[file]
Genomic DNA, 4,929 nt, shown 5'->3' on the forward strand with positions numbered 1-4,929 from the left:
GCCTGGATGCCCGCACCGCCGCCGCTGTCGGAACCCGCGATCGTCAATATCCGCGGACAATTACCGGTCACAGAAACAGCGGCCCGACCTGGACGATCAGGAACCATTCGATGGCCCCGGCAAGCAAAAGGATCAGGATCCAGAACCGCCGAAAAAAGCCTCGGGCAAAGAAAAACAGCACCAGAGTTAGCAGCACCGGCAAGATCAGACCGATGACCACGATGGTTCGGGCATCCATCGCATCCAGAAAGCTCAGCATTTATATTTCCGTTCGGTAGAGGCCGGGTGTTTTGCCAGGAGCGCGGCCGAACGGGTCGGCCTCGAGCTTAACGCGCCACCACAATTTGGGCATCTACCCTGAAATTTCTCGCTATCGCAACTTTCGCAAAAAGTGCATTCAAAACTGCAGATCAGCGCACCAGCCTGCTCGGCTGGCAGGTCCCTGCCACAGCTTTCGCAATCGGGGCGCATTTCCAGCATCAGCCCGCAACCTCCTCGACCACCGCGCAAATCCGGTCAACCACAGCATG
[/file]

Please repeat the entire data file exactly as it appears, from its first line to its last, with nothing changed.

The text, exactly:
Genomic DNA, 4,929 nt, shown 5'->3' on the forward strand with positions numbered 1-4,929 from the left:
GCCTGGATGCCCGCACCGCCGCCGCTGTCGGAACCCGCGATCGTCAATATCCGCGGACAATTACCGGTCACAGAAACAGCGGCCCGACCTGGACGATCAGGAACCATTCGATGGCCCCGGCAAGCAAAAGGATCAGGATCCAGAACCGCCGAAAAAAGCCTCGGGCAAAGAAAAACAGCACCAGAGTTAGCAGCACCGGCAAGATCAGACCGATGACCACGATGGTTCGGGCATCCATCGCATCCAGAAAGCTCAGCATTTATATTTCCGTTCGGTAGAGGCCGGGTGTTTTGCCAGGAGCGCGGCCGAACGGGTCGGCCTCGAGCTTAACGCGCCACCACAATTTGGGCATCTACCCTGAAATTTCTCGCTATCGCAACTTTCGCAAAAAGTGCATTCAAAACTGCAGATCAGCGCACCAGCCTGCTCGGCTGGCAGGTCCCTGCCACAGCTTTCGCAATCGGGGCGCATTTCCAGCATCAGCCCGCAACCTCCTCGACCACCGCGCAAATCCGGTCAACCACAGCATG